Square Enix hits the mobile space again with Deus Ex Go, the next in its swiping puzzle series. Accompanying the release of Deus Ex Mankind Divided, the game puts you in a standalone story as the badass Adam Jensen, and challenges you to stealth and strike your way through over 50 levels of high tech infiltration. With a promise of new puzzles each week and content that unlocks in the main game, is it worth spending a bit of coin on?
The Go series so far has reworked Hitman and Tomb Raider into puzzle-lite form, and brought us a unique perspective on the original franchises. Deus Ex Go continues this trend by picking the core experience from the latest game, and distills it into bite sized chunks that are perfect for playing on the go. By swiping or tapping on the screen you move your mini-Jensen from point to point, with the aim simply being to get from the entrance to the exit. Whether you choose to stealth from beginning to end, or straight up attack the guards, is up to you in the beginning – much like its big brother console and PC outing – but rapidly loses the options and forces you into specific solutions whether you like it or not. This isn’t a bad thing as the individual levels themselves serve to alternate between stealth, assault and even hacking as your journey progresses.
Jensen’s motivation in Deus Ex Go is to investigate the apparent hostage taking of billionaire Sasha Novak. Bringing in the characters of Jim Miller and Alex Vega from the main game are a nice touch to tell two opposing viewpoints throughout, but the real focus is on uncovering why someone would want Novak dead. Starting at his mansion, then sneaking and fighting into security firm Ironflank’s sprawling HQ, the levels are all designed to gradually introduce the elements needed to overcome multiple obstacles and enemies. From the off you’re taught that Jensen can move one space at a time, and that enemies who see him in line of sight will immediately cover themselves in dermal armour and charge. To balance this you’ve a cloaking field good for one move that lets you go undetected and get the drop on them. Just as you’re getting the hang of this, hacking-lite makes an appearance and has you re-routing power lines, or taking over turrets. The complexity of the puzzles builds nicely, and arguably these are the toughest to appear in the Go series so far.
If things are too tough and you can’t figure the solution out, there’s the standard hint system that shows you one move at a time how to finish the level. Two are available from the start, and more can be purchased, and I strongly suggest saving the free ones until you’ve got past level 40 at least – beyond this point there are some real head scratchers to get to grips with. In the higher levels, new mechanics are introduced, though not necessarily explained, so it’s worth paying attention to what’s flashing at you on screen otherwise you’ll miss what you need to make it further on. It’s easily possible to get through the whole of Deus Ex Go without spending additional cash on the hint microtransactions, and I’d recommend that after buying the game (unless you really, really want to), don’t spend any more. The asking price is just about right for the game as it is. If you must have the answer to a puzzle and have used up the original hints, there’s a well known video sharing website that will have the solutions somewhere…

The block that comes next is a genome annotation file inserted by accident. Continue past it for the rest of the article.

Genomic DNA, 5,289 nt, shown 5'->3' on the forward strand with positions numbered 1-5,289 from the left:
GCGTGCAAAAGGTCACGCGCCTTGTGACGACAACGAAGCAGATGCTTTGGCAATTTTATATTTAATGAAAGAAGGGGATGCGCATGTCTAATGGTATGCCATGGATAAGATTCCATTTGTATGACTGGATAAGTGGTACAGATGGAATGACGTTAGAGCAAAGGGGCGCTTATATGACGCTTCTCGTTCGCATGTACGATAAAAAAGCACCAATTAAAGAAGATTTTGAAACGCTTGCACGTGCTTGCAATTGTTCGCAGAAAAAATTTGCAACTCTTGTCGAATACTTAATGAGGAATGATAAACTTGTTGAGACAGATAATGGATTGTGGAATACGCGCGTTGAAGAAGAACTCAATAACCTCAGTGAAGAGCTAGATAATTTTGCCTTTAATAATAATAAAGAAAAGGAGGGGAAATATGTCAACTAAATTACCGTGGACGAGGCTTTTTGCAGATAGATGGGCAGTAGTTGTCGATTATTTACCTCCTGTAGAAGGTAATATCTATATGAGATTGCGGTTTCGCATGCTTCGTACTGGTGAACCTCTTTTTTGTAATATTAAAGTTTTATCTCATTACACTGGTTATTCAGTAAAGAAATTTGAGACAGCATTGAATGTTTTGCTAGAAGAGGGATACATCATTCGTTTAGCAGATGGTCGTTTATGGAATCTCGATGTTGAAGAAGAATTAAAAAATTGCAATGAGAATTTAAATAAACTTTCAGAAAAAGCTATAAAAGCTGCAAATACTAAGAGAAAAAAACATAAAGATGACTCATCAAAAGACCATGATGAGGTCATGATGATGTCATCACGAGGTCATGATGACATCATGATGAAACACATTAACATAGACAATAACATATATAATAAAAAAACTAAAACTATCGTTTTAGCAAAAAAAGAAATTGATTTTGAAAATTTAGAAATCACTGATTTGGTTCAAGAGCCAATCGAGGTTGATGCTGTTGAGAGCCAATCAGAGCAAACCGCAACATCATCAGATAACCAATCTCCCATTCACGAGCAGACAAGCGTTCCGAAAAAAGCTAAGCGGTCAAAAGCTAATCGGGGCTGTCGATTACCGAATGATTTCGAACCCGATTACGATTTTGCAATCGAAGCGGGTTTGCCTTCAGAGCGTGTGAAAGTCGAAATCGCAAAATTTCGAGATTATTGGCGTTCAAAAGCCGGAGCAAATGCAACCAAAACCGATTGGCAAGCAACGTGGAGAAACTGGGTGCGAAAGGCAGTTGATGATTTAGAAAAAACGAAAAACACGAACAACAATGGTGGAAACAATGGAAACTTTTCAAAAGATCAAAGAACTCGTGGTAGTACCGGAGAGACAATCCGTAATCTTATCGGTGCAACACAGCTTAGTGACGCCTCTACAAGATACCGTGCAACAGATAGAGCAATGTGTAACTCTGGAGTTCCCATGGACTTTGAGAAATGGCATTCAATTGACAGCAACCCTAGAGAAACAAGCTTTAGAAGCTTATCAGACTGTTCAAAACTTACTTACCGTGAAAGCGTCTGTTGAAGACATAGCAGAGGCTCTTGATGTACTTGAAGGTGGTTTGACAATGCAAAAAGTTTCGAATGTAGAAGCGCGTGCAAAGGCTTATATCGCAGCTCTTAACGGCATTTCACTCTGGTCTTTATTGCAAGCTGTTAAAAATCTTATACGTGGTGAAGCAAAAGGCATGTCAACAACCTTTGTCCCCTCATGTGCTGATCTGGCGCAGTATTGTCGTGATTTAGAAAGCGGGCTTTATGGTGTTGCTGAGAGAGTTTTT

Beyond the Story mode there’s a weekly updated set of challenges that reward successful completion with Praxis kits for use in the main game. Finishing the story gives two kits, doing the weekly challenges gives up to two more, and they’ll help with Jensen’s augmentation progress in Mankind Divided. Big watch out though: they do NOT transfer to the PS4 version of the game. This is not mentioned in the app itself, which is a huge misstep by the devs. After spending a frustrating 30 mins trying to access my bonus Praxis, I ended up in a forum to get the answer. There is a note on the description of the game in the Google Play store, but it’s hidden beneath the fold. On the iTunes store I can’t find a mention of the lack of PS4 support at all. Whatever the reason for the bonuses being restricted to Xbox One and PC, it should be made much clearer, and disappointingly, it does impact on the motivation to keep playing the weekly challenges given that the Praxis are the reward.
For those familiar with the format of these titles, Deus Ex Go is a nice extension to the series, and offers a decent length mobile experience in the story and weekly challenges. There’s even a suggestion of additional content and game mechanics to come. The lack of linking to the PS4 version of the game, at the moment at least, is pretty much the only thing that lets it down. What you’ll be getting is a slick and interesting story coupled with the augmented world of Deus Ex and simple mechanics that hide tricky puzzles. It’s a hard game not to recommend, and whilst Adam Jensen might never have asked for this, it’s one I’m sure he’d enjoy.
An Android review copy of Deus Ex Go was provided by the Square Enix PR team, and the game is available now on Android and iOS for £3.99/$4.99.